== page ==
While there are a number of arguments for the existence of a divine being, none of them require that there be only one divine being.  Why should we think there is only one God, then?

The simplest reason to think there is only one God is the principle of parsimony: Do not multiply entities beyond what is needed to adequately explain the effect in question.  Since only one God is needed to explain the origin of the universe, there is no reason to believe there is more than one God.  The burden of proof would be on anyone wanting to postulate the existence of more than one God to explain why we should think there is more than one God.

While the principle of parsimony is instructive, it is not conclusive.  It is based on probability, not logical necessity.  It’s one thing to say no more than one God is necessary to explain reality, but that doesn’t necessarily mean there is only one God.  After all, only one human is needed to explain how a house got built, but the fact of the matter is that more than one human was involved.  So are there any logical arguments that would logically require the existence of only one God?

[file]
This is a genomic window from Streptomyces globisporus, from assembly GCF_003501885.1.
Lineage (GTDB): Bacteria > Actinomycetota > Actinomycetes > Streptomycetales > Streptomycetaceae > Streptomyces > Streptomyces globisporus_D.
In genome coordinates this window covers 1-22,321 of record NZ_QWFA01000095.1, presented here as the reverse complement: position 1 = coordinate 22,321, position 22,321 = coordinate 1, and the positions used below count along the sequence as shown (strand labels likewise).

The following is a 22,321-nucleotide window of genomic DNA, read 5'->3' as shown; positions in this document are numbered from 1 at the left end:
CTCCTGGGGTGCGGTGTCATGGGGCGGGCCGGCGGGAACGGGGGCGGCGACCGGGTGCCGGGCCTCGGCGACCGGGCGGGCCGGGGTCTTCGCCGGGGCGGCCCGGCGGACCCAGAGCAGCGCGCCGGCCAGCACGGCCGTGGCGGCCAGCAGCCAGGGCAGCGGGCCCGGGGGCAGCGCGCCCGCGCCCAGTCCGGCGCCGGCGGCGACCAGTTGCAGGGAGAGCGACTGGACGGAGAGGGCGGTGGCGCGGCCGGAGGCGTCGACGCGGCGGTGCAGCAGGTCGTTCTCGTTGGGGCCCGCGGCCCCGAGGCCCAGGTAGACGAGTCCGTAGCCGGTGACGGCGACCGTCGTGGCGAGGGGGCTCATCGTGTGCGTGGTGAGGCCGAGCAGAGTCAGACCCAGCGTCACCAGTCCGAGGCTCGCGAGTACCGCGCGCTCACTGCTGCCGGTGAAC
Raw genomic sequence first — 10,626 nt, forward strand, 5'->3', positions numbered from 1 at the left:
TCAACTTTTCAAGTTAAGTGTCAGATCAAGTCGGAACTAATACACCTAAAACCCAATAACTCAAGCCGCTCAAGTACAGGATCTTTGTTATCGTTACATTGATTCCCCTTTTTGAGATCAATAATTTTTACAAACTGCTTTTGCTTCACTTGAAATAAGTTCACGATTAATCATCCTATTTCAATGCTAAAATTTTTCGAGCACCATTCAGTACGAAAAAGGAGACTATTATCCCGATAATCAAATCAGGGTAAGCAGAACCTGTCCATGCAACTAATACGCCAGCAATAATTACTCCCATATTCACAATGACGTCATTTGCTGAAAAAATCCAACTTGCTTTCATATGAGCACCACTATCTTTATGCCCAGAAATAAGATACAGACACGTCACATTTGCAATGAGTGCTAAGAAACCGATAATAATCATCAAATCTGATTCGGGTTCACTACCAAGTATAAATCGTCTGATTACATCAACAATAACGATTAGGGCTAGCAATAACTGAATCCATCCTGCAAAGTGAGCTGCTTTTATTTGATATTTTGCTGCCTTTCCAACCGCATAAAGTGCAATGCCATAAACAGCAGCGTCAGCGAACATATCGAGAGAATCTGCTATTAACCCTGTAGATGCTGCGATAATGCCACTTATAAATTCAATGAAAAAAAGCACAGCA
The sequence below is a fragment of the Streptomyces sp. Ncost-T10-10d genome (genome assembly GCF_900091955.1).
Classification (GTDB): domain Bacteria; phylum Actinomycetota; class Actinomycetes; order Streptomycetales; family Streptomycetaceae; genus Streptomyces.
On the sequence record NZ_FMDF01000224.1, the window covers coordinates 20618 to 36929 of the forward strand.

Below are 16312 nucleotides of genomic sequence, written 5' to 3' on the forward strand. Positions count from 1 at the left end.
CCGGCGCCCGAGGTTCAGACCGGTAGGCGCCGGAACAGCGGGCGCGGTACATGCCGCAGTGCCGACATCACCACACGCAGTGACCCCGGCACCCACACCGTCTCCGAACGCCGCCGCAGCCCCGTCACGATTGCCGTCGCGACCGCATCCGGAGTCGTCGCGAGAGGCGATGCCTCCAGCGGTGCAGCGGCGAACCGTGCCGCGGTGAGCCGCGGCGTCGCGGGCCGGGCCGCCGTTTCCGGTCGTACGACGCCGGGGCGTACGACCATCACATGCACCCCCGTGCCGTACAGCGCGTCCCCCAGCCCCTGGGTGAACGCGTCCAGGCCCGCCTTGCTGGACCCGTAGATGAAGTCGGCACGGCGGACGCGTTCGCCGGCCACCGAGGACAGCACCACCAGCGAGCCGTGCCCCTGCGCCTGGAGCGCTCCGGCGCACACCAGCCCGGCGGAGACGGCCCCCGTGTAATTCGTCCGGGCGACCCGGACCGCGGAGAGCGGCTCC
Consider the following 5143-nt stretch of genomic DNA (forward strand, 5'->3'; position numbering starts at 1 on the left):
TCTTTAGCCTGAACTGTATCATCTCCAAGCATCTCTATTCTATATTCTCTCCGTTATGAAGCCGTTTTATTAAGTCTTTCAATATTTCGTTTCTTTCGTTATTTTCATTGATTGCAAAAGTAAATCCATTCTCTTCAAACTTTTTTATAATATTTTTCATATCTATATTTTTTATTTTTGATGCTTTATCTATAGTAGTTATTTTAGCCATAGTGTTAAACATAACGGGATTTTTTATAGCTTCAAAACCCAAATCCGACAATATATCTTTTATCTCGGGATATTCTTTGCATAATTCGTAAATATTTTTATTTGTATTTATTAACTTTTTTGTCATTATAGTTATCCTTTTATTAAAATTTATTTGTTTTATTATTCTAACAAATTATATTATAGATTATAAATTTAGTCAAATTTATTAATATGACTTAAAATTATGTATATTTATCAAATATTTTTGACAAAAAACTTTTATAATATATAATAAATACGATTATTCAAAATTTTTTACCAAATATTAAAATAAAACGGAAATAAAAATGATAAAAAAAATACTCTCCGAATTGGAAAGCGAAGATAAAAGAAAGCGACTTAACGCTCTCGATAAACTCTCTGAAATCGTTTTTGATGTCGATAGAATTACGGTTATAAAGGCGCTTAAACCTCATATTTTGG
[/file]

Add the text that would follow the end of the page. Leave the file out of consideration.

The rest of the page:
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Only the resurrection of Jesus from the dead can explain why Christians believed Jesus was divine.  It also gives credence to the fact that Jesus claimed to be God.

Many skeptics think that Jesus never made claims to deity – that such claims were merely put on his lips by his followers.  But why would they do so?  The Jews had no concept of a divine messiah.  Indeed, the idea that God could become a human being was considered blasphemy to the Jews.  If the gospels are to be believed, the reason Jesus was condemned to death by the Jews was precisely because he claimed to be God.